Madame Moreau ran and threw her arms round her husband, who threw himself on a chair, pale, and as if dying with fatigue, and

"without seeing Victor, who retreated into a •corner of the room.

" All is lost, my wife," he said, in a feeble voice, " I can only collect 600 francs."

That is all we want! Look! look !" she

-cried, pointing to the pieces of gold lying on

s table. "the t

" Where did that come from ?" asked M.

Moreau, his eyes brightening with pleasure.

" From this good boy, from Victor."

Then Victor approached him, and told in a few words the story of what had passed - between the blind man and him. He ended

by telling his master the means he had of proving that all he Baid was true.

Both husband and wife embraced him, and you may imagine that M. Moreau let him go to Antoine's funeral the next day.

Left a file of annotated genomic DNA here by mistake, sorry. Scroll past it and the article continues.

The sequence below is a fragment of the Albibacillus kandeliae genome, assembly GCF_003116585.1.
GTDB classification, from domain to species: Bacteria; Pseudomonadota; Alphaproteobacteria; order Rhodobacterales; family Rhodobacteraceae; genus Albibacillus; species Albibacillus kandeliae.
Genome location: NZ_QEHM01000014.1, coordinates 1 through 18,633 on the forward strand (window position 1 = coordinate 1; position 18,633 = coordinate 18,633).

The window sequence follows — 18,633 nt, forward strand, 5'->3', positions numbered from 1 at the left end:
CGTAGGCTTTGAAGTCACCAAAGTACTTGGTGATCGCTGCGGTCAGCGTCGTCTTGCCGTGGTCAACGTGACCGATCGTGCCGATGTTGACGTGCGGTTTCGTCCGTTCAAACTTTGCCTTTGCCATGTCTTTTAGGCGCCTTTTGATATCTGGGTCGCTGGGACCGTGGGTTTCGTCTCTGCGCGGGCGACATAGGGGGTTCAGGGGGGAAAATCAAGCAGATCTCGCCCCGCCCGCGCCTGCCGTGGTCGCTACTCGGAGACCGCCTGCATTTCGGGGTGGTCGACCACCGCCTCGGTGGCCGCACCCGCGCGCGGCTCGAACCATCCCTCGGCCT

After this day, the most perfect order reigned in the pastrycook's house, not only -did Madame Moreau stop every unnecessary expense, but brought up her little daughter, who was their only child, in the principles of the strictest economy. -

After that day, also, Victor was treated like their own child by M. and Madame Mareau, who soon returned his 1,500 francs which were invested in his name, and, what is more, in a few years M. Mareau became the best pastrycook in Paris, and Victor was the head hoy in the shop. When Victor was twenty M. -and Madame Mareau, who became more and more attached to him every day, -decided to give him their daughter in mar riage, who was both good and good-looking,

-and whom Victor loved from the bottom of liis heart and soul. Victor, then at the

height of his happiness, made the vow that if heaven gave him a son he would name him Antoine. _ .

On his marriage day a convicts' chain-gang left for Brest, and among them was Jdrome Girard, who, after he had robbed his poor blind uncle, had gone from crime to crime ^till at last he waB condemned by the Court •of Assizes to the galleys for life.

The End.